Review by Robert McCool
Alice Hoffman’s latest chronicle of the remarkable Owens women s “Magic Lessons” (ISBN9781982108847). It completes the enchanting trilogy “Practical Magic (1995) and “The Rules of Magic” (2017) began.
Ms. Hoffman explains the reason she writes most succinctly with a quote from her Aunt Jet, a character in “”The Rules of Magic” – “she opened a book and therefore was saved, discovering that a novel was as great as any spell.”
And indeed, “Magic Lessons” is spellbinding, as it is the beginning of the history of the Owens family witches. It begins in 1864, when the baby Maria is found in an open field with only a crow protecting her until she is found by Hannah Owens, a healer and brewer of various teas and potent potions to help women with health issues.
She even assists those who demand the most powerful, and dangerous glamour- love. It is there where Maria learns her first important lesson- “Always love someone who will love you back.” This lessons in love is lost to her on her though.
Hannah mentors the teen-age girl in the practical “Nameless Art”, until ignorant men label her as an evil being and execute her. Maria then escapes England and sails to the Caribbean island of Curacao as an indented servant, where she meets the man she believes she falls into love with.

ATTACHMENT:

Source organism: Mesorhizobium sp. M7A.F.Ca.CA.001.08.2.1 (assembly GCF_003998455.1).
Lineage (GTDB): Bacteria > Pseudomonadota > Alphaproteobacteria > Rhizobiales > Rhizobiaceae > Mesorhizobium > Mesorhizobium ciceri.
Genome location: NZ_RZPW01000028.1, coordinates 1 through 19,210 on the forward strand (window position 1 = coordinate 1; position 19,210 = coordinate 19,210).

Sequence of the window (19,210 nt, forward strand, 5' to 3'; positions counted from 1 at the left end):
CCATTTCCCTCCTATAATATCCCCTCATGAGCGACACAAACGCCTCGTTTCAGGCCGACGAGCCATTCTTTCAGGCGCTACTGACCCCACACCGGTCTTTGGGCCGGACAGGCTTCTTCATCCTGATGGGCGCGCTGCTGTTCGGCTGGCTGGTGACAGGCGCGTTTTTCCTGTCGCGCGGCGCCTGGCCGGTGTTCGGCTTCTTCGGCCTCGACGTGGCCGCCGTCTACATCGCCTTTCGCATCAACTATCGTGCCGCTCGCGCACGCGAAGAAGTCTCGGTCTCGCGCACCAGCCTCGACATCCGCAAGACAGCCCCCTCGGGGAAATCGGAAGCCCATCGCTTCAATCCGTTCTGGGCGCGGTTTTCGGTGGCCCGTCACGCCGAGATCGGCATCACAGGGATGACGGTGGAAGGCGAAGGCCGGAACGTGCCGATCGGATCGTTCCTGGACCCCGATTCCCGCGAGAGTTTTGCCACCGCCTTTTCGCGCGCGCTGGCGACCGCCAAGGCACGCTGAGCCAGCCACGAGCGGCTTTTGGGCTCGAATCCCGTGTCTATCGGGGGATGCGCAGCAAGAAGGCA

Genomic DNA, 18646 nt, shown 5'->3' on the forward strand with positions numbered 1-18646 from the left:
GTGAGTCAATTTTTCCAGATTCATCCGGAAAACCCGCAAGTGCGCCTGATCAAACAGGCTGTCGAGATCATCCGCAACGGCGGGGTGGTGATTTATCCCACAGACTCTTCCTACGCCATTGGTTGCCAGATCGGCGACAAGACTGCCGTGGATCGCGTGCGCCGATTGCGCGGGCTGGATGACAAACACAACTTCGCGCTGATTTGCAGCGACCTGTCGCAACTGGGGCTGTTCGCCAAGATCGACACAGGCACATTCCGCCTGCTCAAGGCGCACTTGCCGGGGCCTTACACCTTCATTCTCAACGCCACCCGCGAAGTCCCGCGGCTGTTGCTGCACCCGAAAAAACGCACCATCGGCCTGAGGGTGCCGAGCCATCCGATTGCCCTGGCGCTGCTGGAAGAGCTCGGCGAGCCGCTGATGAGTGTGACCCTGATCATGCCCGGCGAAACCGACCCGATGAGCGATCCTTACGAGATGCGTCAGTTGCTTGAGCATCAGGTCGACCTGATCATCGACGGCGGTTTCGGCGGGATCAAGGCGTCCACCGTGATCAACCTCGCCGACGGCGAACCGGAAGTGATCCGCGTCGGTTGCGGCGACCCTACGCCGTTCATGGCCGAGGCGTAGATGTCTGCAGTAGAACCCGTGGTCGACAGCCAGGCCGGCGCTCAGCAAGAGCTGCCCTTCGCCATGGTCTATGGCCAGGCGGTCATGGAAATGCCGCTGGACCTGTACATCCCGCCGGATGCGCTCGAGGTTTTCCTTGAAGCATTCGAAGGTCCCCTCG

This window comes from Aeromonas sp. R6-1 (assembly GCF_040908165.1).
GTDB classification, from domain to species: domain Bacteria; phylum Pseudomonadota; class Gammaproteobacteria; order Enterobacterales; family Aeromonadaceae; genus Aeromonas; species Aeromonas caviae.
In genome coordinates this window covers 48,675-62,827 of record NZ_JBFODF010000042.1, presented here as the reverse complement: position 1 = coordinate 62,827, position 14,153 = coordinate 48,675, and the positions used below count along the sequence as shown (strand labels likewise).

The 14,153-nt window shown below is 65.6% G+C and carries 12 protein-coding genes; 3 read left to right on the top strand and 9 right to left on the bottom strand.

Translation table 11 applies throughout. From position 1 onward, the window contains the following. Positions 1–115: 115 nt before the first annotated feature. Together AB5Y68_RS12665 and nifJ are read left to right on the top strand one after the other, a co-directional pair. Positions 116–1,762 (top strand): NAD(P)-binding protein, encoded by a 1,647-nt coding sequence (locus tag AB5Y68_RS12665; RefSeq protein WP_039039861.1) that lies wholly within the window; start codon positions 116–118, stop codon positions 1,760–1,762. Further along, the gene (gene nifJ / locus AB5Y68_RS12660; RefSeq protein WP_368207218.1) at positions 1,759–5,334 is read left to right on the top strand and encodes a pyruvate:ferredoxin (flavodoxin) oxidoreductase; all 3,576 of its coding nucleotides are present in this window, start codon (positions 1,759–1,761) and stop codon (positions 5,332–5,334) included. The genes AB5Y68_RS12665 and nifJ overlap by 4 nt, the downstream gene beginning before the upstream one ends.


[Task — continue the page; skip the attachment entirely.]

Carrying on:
She eventually follows him to the colony of Massachusetts where she learns he is spoken for. Following him in his New World life, she captivates him with sex, but he tires of her and labels her as a witch, showing he is a powerful witch hunter with many women’s deaths on his hands.
He prosecutes her, and declares she should hang. Also, a spinster steals her daughter Faith from her and hides her away for years.
She escapes due to a sailor who fell in love with her during her voyage to the New World and reach what will become New York city. She returns to her magic practice, helping women with their problems, including the most deadly- love.
She reunites with Faith, the reunion is difficult due to her indoctrination by the woman who stole her, who tells her that her mother didn’t want her anymore.
When Faith returns to Massachusetts to find and ravage her witch-hunting father, Maria follows, eventually writing a moving letter that ends the persecution of women based on rumor and false accusations.
She receives money from Faith’s father with which she builds a grand mansion and a girl’s school, both of whom still remain to this day. She also finds love after all that has happened to her.
Of course, there is much more to the Owen’s family story here, and with the other books in the trilogy that brings us up to present day 1995.
Alice Hoffman does indeed spin a charming spell, one that sparkles with literary magic.